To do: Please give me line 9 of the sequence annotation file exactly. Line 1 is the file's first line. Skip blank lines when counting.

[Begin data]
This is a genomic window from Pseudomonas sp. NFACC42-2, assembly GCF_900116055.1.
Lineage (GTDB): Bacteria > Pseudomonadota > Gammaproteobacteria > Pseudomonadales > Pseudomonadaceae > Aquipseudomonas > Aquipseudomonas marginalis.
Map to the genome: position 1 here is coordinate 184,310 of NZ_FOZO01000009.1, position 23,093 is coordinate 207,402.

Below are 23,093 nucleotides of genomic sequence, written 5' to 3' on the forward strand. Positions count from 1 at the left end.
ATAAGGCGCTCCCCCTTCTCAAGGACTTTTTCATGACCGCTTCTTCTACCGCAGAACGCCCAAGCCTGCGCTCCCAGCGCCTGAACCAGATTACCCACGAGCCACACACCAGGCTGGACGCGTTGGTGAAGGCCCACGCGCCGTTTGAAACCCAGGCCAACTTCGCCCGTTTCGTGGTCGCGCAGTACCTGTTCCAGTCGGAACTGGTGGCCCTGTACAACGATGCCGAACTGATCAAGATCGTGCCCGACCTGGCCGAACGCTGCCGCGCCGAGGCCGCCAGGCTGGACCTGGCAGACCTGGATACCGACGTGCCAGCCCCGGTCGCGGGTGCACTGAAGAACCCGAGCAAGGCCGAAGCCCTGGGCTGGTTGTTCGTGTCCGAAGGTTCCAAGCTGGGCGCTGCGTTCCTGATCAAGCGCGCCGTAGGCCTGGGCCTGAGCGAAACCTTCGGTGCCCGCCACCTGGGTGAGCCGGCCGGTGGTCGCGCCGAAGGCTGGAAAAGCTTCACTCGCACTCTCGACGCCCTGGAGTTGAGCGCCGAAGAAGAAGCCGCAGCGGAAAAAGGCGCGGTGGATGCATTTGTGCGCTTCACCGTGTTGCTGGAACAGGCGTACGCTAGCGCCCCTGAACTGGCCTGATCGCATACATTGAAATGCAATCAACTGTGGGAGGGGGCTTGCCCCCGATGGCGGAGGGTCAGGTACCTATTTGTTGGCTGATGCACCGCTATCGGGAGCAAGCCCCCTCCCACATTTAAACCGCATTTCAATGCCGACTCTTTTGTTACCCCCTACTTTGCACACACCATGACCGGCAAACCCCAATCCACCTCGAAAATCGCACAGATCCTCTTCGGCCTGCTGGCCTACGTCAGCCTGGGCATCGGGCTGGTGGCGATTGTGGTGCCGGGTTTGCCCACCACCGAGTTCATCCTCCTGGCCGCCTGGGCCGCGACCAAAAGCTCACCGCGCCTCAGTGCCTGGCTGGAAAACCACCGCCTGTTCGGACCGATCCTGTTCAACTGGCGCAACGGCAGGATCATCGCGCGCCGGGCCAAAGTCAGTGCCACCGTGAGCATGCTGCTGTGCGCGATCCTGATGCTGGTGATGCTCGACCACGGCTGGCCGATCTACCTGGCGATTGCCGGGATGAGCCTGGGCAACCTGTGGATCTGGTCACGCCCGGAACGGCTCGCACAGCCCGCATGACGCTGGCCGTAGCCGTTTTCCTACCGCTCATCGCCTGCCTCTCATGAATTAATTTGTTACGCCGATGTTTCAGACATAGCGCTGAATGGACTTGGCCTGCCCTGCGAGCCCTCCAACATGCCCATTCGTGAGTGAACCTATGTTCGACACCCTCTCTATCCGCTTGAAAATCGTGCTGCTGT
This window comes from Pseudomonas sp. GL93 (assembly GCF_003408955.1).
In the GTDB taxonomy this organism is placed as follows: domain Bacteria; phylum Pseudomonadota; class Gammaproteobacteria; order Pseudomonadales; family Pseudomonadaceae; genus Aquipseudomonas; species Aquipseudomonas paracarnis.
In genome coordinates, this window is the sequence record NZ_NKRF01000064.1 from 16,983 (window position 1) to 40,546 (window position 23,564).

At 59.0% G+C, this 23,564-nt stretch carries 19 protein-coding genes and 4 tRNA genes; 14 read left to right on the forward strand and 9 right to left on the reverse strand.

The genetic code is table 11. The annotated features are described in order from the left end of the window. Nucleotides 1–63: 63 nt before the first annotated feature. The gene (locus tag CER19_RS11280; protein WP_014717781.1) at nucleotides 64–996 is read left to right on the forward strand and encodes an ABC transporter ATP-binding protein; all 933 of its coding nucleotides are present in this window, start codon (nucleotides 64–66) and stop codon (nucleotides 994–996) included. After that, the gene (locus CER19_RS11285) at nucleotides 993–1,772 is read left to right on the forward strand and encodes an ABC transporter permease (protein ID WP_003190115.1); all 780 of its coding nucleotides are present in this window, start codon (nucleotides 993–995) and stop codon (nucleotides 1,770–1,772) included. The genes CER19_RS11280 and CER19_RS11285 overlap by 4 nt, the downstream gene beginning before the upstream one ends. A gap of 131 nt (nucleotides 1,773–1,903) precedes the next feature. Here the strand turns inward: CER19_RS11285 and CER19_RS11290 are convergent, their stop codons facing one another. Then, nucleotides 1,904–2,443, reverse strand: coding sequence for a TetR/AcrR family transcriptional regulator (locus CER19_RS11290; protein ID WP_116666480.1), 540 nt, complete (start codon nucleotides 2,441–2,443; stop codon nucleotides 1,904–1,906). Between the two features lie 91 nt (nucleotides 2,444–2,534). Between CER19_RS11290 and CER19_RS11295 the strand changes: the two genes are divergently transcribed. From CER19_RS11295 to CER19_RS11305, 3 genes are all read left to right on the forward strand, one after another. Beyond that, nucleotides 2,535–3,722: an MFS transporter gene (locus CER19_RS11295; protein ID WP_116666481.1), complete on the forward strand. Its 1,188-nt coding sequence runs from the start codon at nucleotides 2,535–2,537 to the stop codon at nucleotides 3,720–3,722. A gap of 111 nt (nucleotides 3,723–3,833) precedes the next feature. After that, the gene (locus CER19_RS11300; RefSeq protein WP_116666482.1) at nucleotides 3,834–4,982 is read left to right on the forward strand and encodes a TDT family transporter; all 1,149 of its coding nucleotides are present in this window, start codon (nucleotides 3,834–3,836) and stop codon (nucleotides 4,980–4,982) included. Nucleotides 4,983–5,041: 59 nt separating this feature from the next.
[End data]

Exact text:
At 59.0% G+C, this 23,564-nt stretch carries 19 protein-coding genes and 4 tRNA genes; 14 read left to right on the forward strand and 9 right to left on the reverse strand.